What is Slavery?

When Ashley (United States) was 12-years-old she got into a fight with her mother and ran away from home. She ended up staying with her friend’s older brother at his house and intended to go home the next day, but when she tried to leave he told her that he was a pimp and that she was now his property. He locked her in a room, beat her daily, and advertised her for sex on websites. Once, she looked out a window and saw her mother on the street, crying and posting flyers with Ashley’s photo. When Ashley tried to shout her mother’s name from the window, her pimp grabbed her by the hair and yanked her back, threatening, “If you shout, I’ll kill you.”[1]

What is Slavery

photo by Hermes Marana

Imagine waking up in the morning to begin your day. But instead of working to support your family, the fruits of your labor create a better life for someone else – the slaveholder who possesses you. You are alive, but your life is not your own. You labor, but receive no benefit. You must say “yes” when you mean “no.” And if you refuse to cooperate, the threat of violence looms over you. Imagine if this was your life.

Violent control is slavery’s most significant characteristic. With violence established, slavery occurs in agriculture, manufacturing, mining, domestic work, among sex workers, and in the form of debt bondage.

Professor Kevin Bales, a leading scholar on the subject and the founder of Free the Slaves, asks two key questions about people in situations of extreme exploitation:

  • Can they walk away?
  • Are they under violent control?[2]

Four features that define the lives of slaves:

  1. Slaves cannot express their free will. They do not have freedom of movement. They are forced to work. A slave cannot say “no.”
  2. Slaves are controlled through violence or the threat of violence. Slaves are also controlled through a combination of fraud, manipulation, accumulated debt, the retention of identity papers, or the threat of being turned over to immigration authorities.
  3. Slaves suffer extreme economic exploitation at the hands of slaveholders.
  4. Slaves receive no payment for their work other than basic sustenance (meager food and shelter).[3]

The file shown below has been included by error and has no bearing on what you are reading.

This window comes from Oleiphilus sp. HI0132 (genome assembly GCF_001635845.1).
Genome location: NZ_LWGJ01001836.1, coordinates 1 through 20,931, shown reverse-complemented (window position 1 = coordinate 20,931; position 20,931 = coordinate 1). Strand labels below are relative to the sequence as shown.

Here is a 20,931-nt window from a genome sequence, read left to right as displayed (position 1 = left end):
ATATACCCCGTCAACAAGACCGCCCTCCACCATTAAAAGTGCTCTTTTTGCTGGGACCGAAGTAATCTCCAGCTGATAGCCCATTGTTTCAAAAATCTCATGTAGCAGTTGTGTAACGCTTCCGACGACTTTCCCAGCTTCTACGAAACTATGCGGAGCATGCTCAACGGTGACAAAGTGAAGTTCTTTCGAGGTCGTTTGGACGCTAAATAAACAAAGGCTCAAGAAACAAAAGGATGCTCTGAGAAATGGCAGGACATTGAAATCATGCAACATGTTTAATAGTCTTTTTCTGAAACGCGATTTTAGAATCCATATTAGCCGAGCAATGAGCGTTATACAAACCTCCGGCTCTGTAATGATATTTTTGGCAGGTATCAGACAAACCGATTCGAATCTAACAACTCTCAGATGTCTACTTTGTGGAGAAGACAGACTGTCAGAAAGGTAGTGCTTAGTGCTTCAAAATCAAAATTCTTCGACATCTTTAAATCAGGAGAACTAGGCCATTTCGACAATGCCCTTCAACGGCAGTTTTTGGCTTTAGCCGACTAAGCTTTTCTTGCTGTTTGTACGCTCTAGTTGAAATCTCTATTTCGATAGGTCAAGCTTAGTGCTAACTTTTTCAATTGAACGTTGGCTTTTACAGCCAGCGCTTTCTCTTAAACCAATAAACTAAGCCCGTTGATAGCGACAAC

Human trafficking is a subcategory of modern slavery, defined by The Trafficking in Victims Protection Act (TVPA) as:

  • Recruiting, harboring, transporting, supplying or obtaining a person for labor or services through the use of force, fraud or coercion for the purpose of involuntary servitude or slavery;
  • Sex trafficking in which a commercial sex act is induced by force, fraud or coercion, or in which the person induced to perform sex acts is under 18 years of age.[4]

Traffickers frequently prey on chronically poor, unemployed or underemployed people who may lack access to social safety nets. Lured with false promises of good jobs and better lives, the trafficked are then violently forced to work in brutal conditions.[5]

Because slavery is globally illegal, the challenge of freeing the millions enslaved today is a matter of enforcing existing laws and examining the global economic conditions leading to enslavement and our relationship to these conditions.

“Slavery” or “Forced Labor?” A word about terminology:

“Slavery” correctly describes the above conditions, accurately naming the loss of free will, violence and manipulation, economic exploitation and lack of compensation. For some, this word choice is perilous. “Slavery” is evocative and runs the risk of sensationalizing a critical issue and further exploiting victims. We respect other organizations’ use of alternative terminology, such as the International Labour Organization’s preference for the term “forced labor.” We also respect the objections of some representatives of African states as well as North American advocates who contend that the term “slavery” should be reserved for the transatlantic slave trade.[6] Nonetheless, slavery exists in our world. It is an urgent crisis requiring our attention and inspired action.


[1] 2012 U.S. State Department Trafficking in Missing Persons Report, page 27.

[2] Kevin Bales/Free the Slaves, Anti-Slavery International, International Labour Organization.

[3] Kevin Bales/Free the Slaves, Anti-Slavery International, International Labour Organization.

[4] 2012 U.S. State Department Trafficking in Missing Persons Report.

[5] Ibid.

[6] van den Anker, Christien, ed. Political Economy of New Slavery, Palgrave Macmillan, New York. pages 8-9.